- Presentation to "reboot" our Neighborhood Watch network
- Discussion of proposed cell antennas at Epworth United Methodist Church
- Chance to meet state Senate candidate Kyle Williams
- Vote on $1,000 grant to the Clifton Sanctuary Ministries for renovation and repair.
- Vote on $1,200 for CPNO banners
- Progress report on setting Candler Park Master Plan priorities
March 15 is Hungarian Independence Day. Today in 1848, Hungarians began their revolt against the Austrian Empire. To celebrate, Maria Nagy hosted a monthly Hungarian club meetup at her crepe stand at the corner of McLendon Ave. and Oakdale Rd. Nagy has run the stand weekends with her ex-husband, Tamás, for three years. In January, Nagy expanded from Saturdays to Friday through Sunday. She's still trying to find the Friday sweet spot but Candler Parkers can find her there every Saturday and Sunday between 11 a.m. and 7 p.m., weather permitting.
Typically Nagy sells her sweet and savory crepes, which are cooked to order, along with other Hungarian treats. This Saturday they also had three types of traditional Hungarian sausages.
Look for more on the Palacsinta (Hungarian for "crepe") stand in the April Messenger. In the meantime, watch this brief video of Tamas Nagy making a strawberry crepe.
The March 2014 Messenger is available now (in PDF format) here. This month's edition features a front page article about the proposed cell antennas in the Epworth Church steeple, a piece from Grady High School student Grace Powers about Manuel's Tavern's chicken-centric sustainability efforts, and a writeup about a new book by author and Candler Park resident Titus Joseph, along with plenty more.
As church and AT&T officials met Tuesday night with the angry parents of preschool students, pressure mounted on Epworth United Methodist Church to reconsider its plan to place cell antennas in its steeple.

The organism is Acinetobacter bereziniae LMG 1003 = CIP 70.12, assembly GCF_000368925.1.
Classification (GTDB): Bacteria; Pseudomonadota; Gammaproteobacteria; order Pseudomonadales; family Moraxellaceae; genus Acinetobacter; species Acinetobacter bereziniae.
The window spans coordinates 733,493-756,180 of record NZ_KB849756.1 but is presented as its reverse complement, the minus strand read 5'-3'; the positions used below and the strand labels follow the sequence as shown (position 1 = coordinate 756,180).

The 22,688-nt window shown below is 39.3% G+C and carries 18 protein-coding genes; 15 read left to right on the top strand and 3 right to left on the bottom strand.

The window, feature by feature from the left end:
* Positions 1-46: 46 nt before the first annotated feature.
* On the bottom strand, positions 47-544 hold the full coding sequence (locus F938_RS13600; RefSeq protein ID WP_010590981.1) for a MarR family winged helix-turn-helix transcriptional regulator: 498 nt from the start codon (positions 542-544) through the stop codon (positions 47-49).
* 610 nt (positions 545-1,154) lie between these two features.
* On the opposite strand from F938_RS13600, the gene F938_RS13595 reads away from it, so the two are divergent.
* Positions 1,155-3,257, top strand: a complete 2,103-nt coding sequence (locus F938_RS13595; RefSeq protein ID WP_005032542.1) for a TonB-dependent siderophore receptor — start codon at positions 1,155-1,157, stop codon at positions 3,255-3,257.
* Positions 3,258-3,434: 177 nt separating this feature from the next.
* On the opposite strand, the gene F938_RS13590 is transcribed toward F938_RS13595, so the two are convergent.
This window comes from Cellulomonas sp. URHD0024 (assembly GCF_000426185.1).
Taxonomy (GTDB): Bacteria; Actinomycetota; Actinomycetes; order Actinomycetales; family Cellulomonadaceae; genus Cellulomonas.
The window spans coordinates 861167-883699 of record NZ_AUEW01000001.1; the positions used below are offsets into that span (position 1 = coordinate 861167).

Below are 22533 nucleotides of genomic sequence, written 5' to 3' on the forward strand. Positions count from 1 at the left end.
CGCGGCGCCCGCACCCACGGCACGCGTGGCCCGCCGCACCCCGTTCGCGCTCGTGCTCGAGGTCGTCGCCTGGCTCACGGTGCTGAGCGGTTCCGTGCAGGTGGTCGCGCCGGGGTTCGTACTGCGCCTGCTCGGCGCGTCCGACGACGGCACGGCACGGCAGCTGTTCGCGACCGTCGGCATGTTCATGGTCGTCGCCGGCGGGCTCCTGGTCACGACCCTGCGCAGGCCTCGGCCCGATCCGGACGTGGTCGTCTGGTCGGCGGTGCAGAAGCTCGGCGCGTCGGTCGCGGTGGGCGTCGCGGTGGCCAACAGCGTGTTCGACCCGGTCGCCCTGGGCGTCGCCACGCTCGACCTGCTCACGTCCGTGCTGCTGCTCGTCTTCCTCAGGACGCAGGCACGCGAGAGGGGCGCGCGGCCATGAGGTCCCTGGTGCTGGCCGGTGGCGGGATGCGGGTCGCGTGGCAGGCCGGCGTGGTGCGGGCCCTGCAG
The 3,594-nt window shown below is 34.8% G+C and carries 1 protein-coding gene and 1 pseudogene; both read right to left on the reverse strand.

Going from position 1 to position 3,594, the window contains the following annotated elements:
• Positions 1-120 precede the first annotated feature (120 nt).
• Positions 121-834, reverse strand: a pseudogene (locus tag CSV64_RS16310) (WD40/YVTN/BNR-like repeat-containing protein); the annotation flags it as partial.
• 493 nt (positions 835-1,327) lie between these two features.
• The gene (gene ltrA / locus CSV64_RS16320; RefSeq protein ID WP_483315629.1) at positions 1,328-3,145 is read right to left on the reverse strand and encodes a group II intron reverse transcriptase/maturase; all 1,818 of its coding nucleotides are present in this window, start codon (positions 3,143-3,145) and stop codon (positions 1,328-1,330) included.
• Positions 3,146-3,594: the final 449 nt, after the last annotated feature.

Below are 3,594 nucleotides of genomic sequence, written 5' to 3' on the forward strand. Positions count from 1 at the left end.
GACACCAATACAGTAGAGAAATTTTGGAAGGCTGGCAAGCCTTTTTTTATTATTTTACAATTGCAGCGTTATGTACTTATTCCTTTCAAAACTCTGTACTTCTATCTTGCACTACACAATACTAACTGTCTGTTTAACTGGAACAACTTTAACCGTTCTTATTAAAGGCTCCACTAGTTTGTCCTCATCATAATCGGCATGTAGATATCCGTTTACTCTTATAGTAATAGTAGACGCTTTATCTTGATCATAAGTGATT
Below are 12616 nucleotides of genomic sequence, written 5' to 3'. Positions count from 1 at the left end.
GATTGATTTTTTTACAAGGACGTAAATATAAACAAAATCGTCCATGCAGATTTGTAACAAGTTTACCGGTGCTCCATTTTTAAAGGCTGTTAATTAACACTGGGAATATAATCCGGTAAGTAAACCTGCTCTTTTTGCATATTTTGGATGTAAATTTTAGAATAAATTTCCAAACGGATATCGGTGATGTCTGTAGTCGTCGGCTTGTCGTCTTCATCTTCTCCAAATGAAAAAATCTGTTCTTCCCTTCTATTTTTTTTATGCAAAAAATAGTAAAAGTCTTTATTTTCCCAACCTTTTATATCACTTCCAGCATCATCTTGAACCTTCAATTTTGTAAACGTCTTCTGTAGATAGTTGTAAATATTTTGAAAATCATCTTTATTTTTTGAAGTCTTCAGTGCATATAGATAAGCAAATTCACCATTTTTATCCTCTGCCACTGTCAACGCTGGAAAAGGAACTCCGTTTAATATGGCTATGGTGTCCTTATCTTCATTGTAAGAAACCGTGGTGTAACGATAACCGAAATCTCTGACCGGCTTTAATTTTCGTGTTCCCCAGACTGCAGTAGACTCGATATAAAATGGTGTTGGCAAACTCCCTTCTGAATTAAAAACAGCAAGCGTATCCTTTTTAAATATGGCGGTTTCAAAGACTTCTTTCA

“The reality is that AT&T is not going to sue the church” if Epworth abandoned a lease it’s already signed with AT&T, audience member Will Shevlin told the gathering late in the meeting. Shevlin isn’t an Epworth parent but dropped in on the meeting as a nearby Candler Park resident.
The meeting in the church’s sanctuary started out badly: Many of the 30 or so Epworth Day School parents loudly objected to pastor Lisa Dempsey’s announcement that it would be limited to an hour, leaving little time for questions and answers.
That agenda quickly evaporated as parents repeatedly interrupted AT&T Senior Real Estate Manager David Walker with questions that turned toward the topics they wanted to discuss.
In his presentation, Walker did provide new information. He listed three area hospitals, three schools and one church that already have similar antenna arrays. The Georgia Tech campus has seven cell arrays, he said. Parents countered that none of those facilities are preschools.
Walker also noted that just one of two large towers visible from the church’s back door emits a 100,000-watt FM signal (compared to 270 watts planned for the Epworth facility). But parents, many of whom live near the church, countered that buying a home with existing towers in place is different from allowing a new and closer antenna array.